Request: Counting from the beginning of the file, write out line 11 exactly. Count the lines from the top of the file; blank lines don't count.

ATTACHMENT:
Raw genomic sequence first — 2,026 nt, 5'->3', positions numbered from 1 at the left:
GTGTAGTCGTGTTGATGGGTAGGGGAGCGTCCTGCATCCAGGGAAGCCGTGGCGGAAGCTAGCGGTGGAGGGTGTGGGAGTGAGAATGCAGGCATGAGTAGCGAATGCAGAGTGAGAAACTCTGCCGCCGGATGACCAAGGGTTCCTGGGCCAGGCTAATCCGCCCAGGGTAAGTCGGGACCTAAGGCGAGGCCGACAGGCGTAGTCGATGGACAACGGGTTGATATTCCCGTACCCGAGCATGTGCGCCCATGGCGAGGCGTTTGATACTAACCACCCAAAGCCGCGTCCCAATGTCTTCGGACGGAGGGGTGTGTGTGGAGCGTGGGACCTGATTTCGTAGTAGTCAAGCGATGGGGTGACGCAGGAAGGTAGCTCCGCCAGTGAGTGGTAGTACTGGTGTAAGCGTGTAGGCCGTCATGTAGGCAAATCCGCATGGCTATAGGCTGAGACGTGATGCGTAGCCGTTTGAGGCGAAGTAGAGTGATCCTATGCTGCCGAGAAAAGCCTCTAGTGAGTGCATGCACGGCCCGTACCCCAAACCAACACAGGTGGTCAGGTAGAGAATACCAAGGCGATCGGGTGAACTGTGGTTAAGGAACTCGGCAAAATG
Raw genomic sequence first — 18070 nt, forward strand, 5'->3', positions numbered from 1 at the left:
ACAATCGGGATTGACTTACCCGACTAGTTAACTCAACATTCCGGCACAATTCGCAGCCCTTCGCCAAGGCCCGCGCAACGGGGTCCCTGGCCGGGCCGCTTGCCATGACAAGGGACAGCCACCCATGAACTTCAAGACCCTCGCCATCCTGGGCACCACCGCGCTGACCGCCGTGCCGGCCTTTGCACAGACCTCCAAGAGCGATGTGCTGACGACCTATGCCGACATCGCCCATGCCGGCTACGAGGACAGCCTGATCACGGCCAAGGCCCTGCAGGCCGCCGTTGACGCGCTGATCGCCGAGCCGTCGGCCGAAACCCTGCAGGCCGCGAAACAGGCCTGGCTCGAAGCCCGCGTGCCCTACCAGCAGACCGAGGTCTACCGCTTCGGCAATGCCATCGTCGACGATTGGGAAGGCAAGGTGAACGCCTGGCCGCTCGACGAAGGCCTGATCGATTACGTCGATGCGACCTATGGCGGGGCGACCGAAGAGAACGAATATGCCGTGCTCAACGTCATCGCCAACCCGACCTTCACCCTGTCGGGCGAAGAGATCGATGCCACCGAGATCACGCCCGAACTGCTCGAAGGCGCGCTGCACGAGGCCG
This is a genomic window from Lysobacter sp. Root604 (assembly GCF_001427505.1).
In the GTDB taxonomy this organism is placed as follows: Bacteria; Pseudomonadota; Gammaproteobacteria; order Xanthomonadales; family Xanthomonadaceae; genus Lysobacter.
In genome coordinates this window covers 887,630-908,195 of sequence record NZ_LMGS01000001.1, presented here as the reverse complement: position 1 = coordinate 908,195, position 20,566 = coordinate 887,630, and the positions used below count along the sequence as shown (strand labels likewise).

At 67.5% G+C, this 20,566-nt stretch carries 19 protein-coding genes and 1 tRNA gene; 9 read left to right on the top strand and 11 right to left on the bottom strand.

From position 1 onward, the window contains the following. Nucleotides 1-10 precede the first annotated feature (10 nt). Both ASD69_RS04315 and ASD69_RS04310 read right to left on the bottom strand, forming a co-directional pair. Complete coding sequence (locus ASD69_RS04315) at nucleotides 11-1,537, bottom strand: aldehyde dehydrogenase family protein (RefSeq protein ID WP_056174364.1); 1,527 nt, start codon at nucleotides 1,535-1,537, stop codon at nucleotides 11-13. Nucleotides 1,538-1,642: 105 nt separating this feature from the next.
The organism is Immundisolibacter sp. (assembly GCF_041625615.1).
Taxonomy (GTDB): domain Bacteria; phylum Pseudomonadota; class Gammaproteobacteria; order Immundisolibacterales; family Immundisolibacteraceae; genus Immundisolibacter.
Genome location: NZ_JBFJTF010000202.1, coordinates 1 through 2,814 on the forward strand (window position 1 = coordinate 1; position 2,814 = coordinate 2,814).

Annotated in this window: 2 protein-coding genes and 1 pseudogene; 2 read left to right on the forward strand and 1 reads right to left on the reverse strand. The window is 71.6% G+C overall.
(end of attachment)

Taxonomy (GTDB): domain Bacteria; phylum Pseudomonadota; class Gammaproteobacteria; order Immundisolibacterales; family Immundisolibacteraceae; genus Immundisolibacter.